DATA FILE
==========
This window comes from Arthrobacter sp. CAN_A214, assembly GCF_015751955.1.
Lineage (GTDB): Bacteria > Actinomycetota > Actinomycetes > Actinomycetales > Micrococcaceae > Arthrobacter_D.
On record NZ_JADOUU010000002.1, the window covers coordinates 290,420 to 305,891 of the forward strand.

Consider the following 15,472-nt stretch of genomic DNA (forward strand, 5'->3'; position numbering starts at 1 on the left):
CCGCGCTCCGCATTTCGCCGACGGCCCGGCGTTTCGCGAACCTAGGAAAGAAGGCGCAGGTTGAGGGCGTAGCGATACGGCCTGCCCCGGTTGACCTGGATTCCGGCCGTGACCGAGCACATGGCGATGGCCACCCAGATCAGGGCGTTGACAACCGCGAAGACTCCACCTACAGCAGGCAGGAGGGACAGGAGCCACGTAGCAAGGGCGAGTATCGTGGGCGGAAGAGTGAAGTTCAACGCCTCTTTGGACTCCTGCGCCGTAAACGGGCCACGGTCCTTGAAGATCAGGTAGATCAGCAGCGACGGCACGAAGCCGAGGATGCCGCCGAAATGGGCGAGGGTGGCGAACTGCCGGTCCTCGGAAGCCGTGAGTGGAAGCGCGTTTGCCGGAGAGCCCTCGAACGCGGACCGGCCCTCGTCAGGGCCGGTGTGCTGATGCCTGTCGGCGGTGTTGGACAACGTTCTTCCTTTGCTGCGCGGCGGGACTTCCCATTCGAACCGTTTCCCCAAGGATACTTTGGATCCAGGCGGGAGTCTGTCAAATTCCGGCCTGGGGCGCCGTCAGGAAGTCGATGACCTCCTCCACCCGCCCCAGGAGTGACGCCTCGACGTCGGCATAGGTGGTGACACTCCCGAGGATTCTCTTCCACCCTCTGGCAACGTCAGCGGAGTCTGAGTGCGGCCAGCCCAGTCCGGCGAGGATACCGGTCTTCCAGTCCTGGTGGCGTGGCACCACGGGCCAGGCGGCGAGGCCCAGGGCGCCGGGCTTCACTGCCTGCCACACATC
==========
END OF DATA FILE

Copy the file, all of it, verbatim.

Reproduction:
This window comes from Arthrobacter sp. CAN_A214, assembly GCF_015751955.1.
Lineage (GTDB): Bacteria > Actinomycetota > Actinomycetes > Actinomycetales > Micrococcaceae > Arthrobacter_D.
On record NZ_JADOUU010000002.1, the window covers coordinates 290,420 to 305,891 of the forward strand.

Consider the following 15,472-nt stretch of genomic DNA (forward strand, 5'->3'; position numbering starts at 1 on the left):
CCGCGCTCCGCATTTCGCCGACGGCCCGGCGTTTCGCGAACCTAGGAAAGAAGGCGCAGGTTGAGGGCGTAGCGATACGGCCTGCCCCGGTTGACCTGGATTCCGGCCGTGACCGAGCACATGGCGATGGCCACCCAGATCAGGGCGTTGACAACCGCGAAGACTCCACCTACAGCAGGCAGGAGGGACAGGAGCCACGTAGCAAGGGCGAGTATCGTGGGCGGAAGAGTGAAGTTCAACGCCTCTTTGGACTCCTGCGCCGTAAACGGGCCACGGTCCTTGAAGATCAGGTAGATCAGCAGCGACGGCACGAAGCCGAGGATGCCGCCGAAATGGGCGAGGGTGGCGAACTGCCGGTCCTCGGAAGCCGTGAGTGGAAGCGCGTTTGCCGGAGAGCCCTCGAACGCGGACCGGCCCTCGTCAGGGCCGGTGTGCTGATGCCTGTCGGCGGTGTTGGACAACGTTCTTCCTTTGCTGCGCGGCGGGACTTCCCATTCGAACCGTTTCCCCAAGGATACTTTGGATCCAGGCGGGAGTCTGTCAAATTCCGGCCTGGGGCGCCGTCAGGAAGTCGATGACCTCCTCCACCCGCCCCAGGAGTGACGCCTCGACGTCGGCATAGGTGGTGACACTCCCGAGGATTCTCTTCCACCCTCTGGCAACGTCAGCGGAGTCTGAGTGCGGCCAGCCCAGTCCGGCGAGGATACCGGTCTTCCAGTCCTGGTGGCGTGGCACCACGGGCCAGGCGGCGAGGCCCAGGGCGCCGGGCTTCACTGCCTGCCACACATC